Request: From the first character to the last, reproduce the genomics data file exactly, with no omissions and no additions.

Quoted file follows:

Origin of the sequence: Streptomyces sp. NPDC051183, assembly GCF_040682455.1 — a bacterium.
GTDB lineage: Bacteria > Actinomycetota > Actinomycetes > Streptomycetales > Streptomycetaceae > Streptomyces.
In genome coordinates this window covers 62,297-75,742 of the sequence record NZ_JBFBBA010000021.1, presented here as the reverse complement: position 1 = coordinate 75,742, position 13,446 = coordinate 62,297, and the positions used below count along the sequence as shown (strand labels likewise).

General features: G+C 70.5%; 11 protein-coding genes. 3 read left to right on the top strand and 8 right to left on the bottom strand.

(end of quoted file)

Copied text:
Origin of the sequence: Streptomyces sp. NPDC051183, assembly GCF_040682455.1 — a bacterium.
GTDB lineage: Bacteria > Actinomycetota > Actinomycetes > Streptomycetales > Streptomycetaceae > Streptomyces.
In genome coordinates this window covers 62,297-75,742 of the sequence record NZ_JBFBBA010000021.1, presented here as the reverse complement: position 1 = coordinate 75,742, position 13,446 = coordinate 62,297, and the positions used below count along the sequence as shown (strand labels likewise).

General features: G+C 70.5%; 11 protein-coding genes. 3 read left to right on the top strand and 8 right to left on the bottom strand.